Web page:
Characterizing, Collecting, and Reporting Immune-Mediated Adverse Reactions in Cancer Immunotherapeutic Clinical Trials Draft Guidance for Industry; Availability October 2022
Not for implementation. Contains non-binding recommendations.
- Docket Number:
- Issued by:
Guidance Issuing OfficeOncology Center of ExcellenceCenter for Biologics Evaluation and ResearchCenter for Drug Evaluation and Research
Cancer immunotherapeutic drugs and biological products (hereafter referred to as cancer immunotherapeutic drugs) can modulate (i.e., stimulate or suppress) the endogenous immune system to produce an anticancer effect. Adverse events that are consistent with an autoimmune etiology should be evaluated as potential immune-mediated adverse reactions (imAR) to guide patient management and inform the drug labeling or investigator brochure, as applicable.
For the purpose of this guidance, the term imAR refers to adverse reactions that occurred in the context of exposure to a cancer immunotherapeutic drug and are consistent with the development of an autoimmune reaction, and are not attributable to another cause (e.g., infection, trauma, other drugs). While corticosteroids and other immunosuppressive drugs are regularly used to manage imARs in cancer clinical trials, the absence of a history of immunosuppressive treatment for an adverse reaction does not preclude its characterization as an imAR, especially for low-grade imARs that result in dose interruption.
This guidance is intended for sponsors of cancer immunotherapeutic drugs that modulate the endogenous immune system and may disrupt immunologic tolerance to normal organs and tissues. Examples of such cancer immunotherapeutic drugs include monoclonal antibodies, anticancer vaccines, and cytokines. Adoptively transferred cell-based cancer immunotherapeutics that target a tumor-associated antigen (TAA) and directly exert an anticancer effect (e.g., a TAA-directed genetically modified T-cell immunotherapy) are outside the scope of this guidance.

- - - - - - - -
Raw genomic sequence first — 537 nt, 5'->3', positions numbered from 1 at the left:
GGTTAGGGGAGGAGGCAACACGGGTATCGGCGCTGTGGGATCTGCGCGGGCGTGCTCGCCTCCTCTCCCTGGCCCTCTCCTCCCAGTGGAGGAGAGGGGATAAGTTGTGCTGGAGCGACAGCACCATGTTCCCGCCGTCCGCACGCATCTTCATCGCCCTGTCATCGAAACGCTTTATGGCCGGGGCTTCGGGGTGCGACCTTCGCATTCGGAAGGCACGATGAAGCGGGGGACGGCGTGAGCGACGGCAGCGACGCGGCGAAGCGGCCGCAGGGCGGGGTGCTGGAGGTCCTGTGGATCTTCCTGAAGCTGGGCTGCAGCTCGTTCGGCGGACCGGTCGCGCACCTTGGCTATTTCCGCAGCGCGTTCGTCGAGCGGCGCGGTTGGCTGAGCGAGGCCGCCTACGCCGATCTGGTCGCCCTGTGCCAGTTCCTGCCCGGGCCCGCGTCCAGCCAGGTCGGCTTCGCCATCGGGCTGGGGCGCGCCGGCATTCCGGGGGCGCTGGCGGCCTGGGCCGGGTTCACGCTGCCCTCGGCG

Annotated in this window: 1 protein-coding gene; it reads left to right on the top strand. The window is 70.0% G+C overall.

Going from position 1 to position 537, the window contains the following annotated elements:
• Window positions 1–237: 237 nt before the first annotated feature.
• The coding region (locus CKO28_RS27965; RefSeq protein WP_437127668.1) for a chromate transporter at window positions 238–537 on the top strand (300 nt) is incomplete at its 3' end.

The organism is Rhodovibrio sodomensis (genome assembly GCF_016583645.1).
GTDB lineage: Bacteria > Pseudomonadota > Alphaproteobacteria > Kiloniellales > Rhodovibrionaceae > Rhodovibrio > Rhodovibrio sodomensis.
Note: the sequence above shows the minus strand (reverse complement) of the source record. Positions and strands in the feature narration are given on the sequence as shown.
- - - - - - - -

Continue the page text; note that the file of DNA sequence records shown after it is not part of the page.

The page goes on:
This guidance provides recommendations regarding the data that should be collected and evaluated to assess whether adverse events qualify as imARs and the data on imARs that should be included in a new drug application (NDA) or biologics license application (BLA) for a cancer immunotherapeutic drug.
You can submit online or written comments on any guidance at any time (see 21 CFR 10.115(g)(5))
If unable to submit comments online, please mail written comments to:
Food and Drug Administration
5630 Fishers Lane, Rm 1061
Rockville, MD 20852
All written comments should be identified with this document's docket number: FDA-2022-D-1744.